The PathFindIR II's real benefit is its ability to recognize pedestrians. This is where the system's CPU comes in. As people crossed the darkened streets in front of me, their ghostly images on the monitor were framed in yellow boxes. The real-time video processing managed to pick out groups and single pedestrians in the camera's view, using the yellow borders to clearly outline their presence.
The framing wasn't precise. Amongst a crowd of pedestrians in a crosswalk, the system would only highlight a few. For a pedestrian on the sidewalk, the yellow frame popped in and out as the system temporarily lost recognition. And although the Flir's manual notes that the system should also detect bicyclists, I did not see it successfully frame any that crossed my path.
Driving down a dark alley, I was impressed to see the monitor pick up a bystander leaning against a building wall far in the distance, whom I could not easily see through the windshield. And that is the main benefit of the PathFindIR II, warning drivers of obstacles obscured by darkness.
Flir also notes that the system should detect four-legged animals, such as deer and cows, very useful in a rural setting. Not having a herd of elk handy, I was unable to test that aspect of the system. After seeing how it handled the crowded urban environment, I would expect it to do even better picking out a trio of deer on a dark highway.
The imagery from the PathFindIR II is not all that sophisticated. The yellow boxes serve as a decent warning, but when it comes to graphics, they are a bit crude, and the system offers no graphics to show direction of travel or speed. The CPU uses library detection, comparing the imagery it detects to a set of images it knows to be pedestrians, cyclists or animals. As such, it will have a difficult time recognizing partially obscured objects.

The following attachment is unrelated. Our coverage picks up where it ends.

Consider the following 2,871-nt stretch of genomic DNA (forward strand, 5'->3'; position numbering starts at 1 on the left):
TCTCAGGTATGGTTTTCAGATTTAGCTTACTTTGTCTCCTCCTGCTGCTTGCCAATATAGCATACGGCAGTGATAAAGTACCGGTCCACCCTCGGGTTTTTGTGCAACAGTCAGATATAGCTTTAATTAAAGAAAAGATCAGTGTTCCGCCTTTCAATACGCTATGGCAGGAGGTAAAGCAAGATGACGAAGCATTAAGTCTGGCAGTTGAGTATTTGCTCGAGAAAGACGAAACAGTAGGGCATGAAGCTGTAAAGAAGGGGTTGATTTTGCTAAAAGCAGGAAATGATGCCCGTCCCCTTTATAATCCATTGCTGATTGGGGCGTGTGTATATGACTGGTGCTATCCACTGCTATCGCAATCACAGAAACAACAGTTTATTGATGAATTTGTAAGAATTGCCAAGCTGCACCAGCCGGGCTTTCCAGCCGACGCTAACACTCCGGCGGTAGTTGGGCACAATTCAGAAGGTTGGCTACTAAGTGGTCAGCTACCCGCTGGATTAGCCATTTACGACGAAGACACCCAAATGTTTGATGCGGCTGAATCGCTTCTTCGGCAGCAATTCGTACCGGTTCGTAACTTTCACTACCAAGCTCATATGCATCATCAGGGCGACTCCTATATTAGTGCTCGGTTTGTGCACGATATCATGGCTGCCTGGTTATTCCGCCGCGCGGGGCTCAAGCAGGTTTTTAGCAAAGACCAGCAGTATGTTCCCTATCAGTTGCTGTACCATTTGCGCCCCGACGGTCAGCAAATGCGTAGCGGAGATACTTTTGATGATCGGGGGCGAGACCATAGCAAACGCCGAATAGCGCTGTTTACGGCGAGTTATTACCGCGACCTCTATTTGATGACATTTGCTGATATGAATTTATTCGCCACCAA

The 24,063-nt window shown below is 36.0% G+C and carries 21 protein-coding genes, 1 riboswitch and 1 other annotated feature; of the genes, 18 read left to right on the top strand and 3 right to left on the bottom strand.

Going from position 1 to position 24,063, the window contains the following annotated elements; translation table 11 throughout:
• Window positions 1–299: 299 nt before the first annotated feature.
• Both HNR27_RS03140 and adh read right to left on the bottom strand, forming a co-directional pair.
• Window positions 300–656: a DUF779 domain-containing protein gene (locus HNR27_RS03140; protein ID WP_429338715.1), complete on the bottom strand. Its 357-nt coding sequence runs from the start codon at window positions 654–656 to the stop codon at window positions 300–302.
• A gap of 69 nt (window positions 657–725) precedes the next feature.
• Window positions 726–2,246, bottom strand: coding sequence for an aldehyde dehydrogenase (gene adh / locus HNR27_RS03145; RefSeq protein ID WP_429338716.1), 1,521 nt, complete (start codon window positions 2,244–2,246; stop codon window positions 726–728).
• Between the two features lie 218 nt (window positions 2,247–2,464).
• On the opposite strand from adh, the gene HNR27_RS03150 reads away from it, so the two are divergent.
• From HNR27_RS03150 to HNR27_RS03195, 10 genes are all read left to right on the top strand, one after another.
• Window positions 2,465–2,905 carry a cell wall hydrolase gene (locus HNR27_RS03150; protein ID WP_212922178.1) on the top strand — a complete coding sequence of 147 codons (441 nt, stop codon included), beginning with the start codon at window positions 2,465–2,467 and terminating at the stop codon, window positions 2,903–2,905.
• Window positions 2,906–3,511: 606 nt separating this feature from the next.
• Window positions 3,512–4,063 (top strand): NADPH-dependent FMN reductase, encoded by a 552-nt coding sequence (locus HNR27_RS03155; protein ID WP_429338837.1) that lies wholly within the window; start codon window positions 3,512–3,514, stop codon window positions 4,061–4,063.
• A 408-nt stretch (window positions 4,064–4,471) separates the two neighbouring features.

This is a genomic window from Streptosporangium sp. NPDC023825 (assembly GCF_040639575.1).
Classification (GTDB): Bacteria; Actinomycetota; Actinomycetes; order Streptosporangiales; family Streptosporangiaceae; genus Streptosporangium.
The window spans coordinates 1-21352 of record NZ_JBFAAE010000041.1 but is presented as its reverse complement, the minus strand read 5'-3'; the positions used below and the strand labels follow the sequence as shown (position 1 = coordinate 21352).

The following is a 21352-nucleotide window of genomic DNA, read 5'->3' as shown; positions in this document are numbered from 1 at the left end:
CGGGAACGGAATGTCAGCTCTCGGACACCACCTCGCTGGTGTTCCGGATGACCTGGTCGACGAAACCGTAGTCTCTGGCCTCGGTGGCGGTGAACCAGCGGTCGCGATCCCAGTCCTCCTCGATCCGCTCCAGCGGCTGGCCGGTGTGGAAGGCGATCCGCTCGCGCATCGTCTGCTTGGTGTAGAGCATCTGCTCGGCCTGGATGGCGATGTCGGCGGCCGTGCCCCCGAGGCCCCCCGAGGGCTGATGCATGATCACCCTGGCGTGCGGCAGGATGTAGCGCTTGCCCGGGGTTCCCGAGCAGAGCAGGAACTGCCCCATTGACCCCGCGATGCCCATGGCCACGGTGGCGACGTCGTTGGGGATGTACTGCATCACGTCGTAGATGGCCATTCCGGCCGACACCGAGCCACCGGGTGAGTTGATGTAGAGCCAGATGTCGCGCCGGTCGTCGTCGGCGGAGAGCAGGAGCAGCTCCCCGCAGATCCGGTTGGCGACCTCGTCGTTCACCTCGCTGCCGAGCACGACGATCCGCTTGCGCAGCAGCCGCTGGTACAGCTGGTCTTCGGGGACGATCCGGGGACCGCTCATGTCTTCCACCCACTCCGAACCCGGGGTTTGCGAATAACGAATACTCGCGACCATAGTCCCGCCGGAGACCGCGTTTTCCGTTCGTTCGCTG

The CPU lacks persistence memory, meaning it won't maintain tracking of a pedestrian it recognizes. As such, it will lose recognition, and the yellow box, if that pedestrian becomes partially obscured, re-recognizing that person when back in view. A more sophisticated system would maintain memory of each pedestrian in its view, and be able to extrapolate recognition when another object intervenes.
The positioning of this monitor in the Aveo, in the center stack, wasn't optimal for viewing while driving. Mercedes-Benz offers a night vision option that shows up in the instrument cluster, putting it closer to the driver's field of view. I could have used the monitor included in the PathFindIR II's installation kit, placing it on the dashboard for a more direct view, but that raises an important issue.
Many states in the US make it illegal to have a video monitor in view of the driver, although some of these laws specifically ban television signals. A video signal showing the vehicle's surroundings, similar to a back-up camera, may pass legal muster. That said, viewing the PathFinIR II signal involves occasional glances at the screen, especially when the road ahead looks particularly dark.
Given the cost of Flir's PathFindIR II and the involved installation, night vision isn't going to be for everyone. Installing the camera on the Chevy Aveo, I found this system makes better sense for trucks and larger vehicles, which offer a little more space for the equipment. As for installation, the system is pretty much plug-and-play, so a reasonably competent mechanic could set it up. The optional installation kit offers some useful pieces of equipment.
I called out the crudity of the system graphics and the lack of sophisticated computing. That said, you won't find such sophisticated systems in the aftermarket at present.
The cost of the system will definitely be prohibitive, but if the PathFindIR II can help you avoid hitting a large animal on a dark, rural road, it will justify itself.